With the ever increasing cost of the Hardware, the amount of physical RAM available on the system is increasing day by day. For example, couple of years back, I had a system which was very high end Desktop with 256MB RAM and today I have a 2GB RAM Desktop. So, whats the point.
The Linux systems (right word should be kernel) are desiged to use both RAM and swap partition. Swap partition is a partition on Hard disk and is used mostly like RAM. Problem is that HDD access is always slower than RAM access and hence inherently, the system will work little slower even if you have enough RAM not to use swap. The term ”swappiness” is used to determine how the kernel should try to seam-balance between the use of RAM and swap. By default, most of the distro’s have a swappiness of 60. A higher value of swappiness means that the RAM will be swapped out faster.
There are two ways to look at the swappiness:
If the user has a higher swappiness then the used memory will be swapped faster to the swap and thus free’ing the RAM for other useful purposes.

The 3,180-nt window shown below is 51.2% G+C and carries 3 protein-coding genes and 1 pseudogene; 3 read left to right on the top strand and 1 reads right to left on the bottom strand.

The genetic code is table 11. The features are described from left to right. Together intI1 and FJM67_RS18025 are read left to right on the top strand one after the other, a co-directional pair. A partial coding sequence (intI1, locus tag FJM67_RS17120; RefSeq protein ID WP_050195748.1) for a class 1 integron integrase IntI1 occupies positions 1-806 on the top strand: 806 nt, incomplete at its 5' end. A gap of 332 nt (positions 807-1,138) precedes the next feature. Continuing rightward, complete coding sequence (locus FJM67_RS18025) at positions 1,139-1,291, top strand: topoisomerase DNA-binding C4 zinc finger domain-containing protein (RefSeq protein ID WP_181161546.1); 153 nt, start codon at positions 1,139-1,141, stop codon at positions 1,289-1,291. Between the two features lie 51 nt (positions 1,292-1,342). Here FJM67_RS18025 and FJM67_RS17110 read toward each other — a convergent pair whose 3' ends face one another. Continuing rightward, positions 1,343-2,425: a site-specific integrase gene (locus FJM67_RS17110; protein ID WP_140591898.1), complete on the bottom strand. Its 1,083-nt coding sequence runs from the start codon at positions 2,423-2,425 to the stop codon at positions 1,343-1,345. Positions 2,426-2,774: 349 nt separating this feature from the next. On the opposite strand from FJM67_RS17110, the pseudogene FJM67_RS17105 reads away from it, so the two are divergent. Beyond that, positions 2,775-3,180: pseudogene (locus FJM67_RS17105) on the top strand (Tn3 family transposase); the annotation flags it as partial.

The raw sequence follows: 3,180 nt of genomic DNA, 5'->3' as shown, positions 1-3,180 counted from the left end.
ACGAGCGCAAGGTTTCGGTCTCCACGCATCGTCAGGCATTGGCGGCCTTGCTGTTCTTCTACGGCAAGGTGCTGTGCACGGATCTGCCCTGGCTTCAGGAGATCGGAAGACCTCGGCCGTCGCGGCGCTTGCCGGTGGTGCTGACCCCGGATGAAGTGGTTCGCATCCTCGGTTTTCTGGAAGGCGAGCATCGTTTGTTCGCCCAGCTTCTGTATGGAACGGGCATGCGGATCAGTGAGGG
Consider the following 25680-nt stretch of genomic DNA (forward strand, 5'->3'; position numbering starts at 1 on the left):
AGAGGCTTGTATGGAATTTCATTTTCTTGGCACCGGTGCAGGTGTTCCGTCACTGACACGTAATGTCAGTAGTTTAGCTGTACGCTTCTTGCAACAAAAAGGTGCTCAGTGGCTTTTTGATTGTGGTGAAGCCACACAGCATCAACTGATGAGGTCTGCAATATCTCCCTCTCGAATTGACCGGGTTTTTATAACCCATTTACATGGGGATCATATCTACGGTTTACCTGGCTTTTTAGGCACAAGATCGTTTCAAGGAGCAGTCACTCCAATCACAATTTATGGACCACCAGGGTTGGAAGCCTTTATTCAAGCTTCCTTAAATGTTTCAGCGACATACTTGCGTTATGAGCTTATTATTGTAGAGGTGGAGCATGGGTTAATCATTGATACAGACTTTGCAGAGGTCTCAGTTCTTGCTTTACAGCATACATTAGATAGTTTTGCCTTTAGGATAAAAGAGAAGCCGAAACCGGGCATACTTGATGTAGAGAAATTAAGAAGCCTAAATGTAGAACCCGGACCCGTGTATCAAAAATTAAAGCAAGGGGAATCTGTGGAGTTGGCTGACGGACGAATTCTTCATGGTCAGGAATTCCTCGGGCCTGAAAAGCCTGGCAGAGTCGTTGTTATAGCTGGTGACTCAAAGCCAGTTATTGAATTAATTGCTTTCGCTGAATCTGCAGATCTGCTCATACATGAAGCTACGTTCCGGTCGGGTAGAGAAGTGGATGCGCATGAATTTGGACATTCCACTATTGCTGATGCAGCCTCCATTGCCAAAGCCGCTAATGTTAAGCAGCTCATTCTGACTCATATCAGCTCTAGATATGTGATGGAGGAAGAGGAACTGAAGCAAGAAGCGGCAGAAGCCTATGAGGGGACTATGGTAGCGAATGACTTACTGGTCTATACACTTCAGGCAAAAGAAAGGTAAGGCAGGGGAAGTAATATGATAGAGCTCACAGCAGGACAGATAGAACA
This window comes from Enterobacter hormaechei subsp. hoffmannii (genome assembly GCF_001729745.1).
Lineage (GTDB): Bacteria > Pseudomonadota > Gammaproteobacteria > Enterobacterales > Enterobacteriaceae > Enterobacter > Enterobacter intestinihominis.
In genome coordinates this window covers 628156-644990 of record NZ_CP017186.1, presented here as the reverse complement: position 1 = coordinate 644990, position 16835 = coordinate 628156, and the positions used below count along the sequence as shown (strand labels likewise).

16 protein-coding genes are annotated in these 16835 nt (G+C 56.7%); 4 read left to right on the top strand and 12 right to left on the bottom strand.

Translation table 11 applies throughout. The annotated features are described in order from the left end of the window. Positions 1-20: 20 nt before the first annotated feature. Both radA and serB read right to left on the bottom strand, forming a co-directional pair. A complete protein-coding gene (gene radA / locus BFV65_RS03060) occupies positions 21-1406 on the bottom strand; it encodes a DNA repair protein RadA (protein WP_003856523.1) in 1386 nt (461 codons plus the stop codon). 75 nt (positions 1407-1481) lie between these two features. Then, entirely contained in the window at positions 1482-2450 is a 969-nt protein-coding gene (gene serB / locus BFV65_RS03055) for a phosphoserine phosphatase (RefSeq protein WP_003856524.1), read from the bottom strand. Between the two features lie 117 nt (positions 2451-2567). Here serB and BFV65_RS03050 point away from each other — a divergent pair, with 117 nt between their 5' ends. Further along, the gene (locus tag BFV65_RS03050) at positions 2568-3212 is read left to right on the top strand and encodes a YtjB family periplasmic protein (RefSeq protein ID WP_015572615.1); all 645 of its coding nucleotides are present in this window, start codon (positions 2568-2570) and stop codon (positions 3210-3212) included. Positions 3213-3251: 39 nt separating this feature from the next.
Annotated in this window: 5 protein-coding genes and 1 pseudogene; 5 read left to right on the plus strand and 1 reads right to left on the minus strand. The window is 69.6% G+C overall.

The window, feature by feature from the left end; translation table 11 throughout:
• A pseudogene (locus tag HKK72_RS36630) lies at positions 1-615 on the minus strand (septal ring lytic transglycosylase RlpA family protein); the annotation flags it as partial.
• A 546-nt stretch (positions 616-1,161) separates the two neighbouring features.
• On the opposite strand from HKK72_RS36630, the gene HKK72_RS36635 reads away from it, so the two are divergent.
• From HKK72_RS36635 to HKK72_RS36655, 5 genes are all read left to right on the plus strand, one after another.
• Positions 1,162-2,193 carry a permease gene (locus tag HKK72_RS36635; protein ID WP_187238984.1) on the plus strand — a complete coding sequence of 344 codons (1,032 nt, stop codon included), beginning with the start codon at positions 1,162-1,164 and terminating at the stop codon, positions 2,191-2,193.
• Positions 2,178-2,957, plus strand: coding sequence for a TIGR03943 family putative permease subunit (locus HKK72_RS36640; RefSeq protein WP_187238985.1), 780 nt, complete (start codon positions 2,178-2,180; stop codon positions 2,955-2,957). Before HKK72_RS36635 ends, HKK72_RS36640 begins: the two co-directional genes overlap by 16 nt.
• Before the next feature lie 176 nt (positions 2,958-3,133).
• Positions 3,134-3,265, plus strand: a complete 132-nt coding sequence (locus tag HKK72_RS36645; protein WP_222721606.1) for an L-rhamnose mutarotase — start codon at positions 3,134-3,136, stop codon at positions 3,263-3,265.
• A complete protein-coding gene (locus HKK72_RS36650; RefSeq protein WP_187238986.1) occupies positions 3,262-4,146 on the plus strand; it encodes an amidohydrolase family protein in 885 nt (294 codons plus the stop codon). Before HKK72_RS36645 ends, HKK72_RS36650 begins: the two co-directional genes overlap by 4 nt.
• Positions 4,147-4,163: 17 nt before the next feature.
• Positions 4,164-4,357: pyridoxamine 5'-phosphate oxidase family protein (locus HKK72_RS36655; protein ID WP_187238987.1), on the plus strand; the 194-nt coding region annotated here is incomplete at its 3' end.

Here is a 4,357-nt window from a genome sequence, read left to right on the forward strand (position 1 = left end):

A lower value of swappiness would mean that bloaty applications will not be swapped and thus when the user returns to the application, the application would load faster or rather look faster as there will be no swapping from the swap to the RAM.
I personally keep the swappiness to a value of 100 in the Desktop. But then, anyway I kill firefox as soon as I am done and restart when required.
If you see that the RAM is underutilized or feel that the system performance is not that good then you can tickle with this setting and set it to 10-15. How to do it :
Login as roo (”su -”)
echo 15 > /proc/sys/vm/swappiness
This will take effect immediately, but if you want to change this value permanently then you can do this(again as root):
echo ”sys.vm.swappiness = 10” > /etc/sysctl.conf
So play with your swappiness 🙂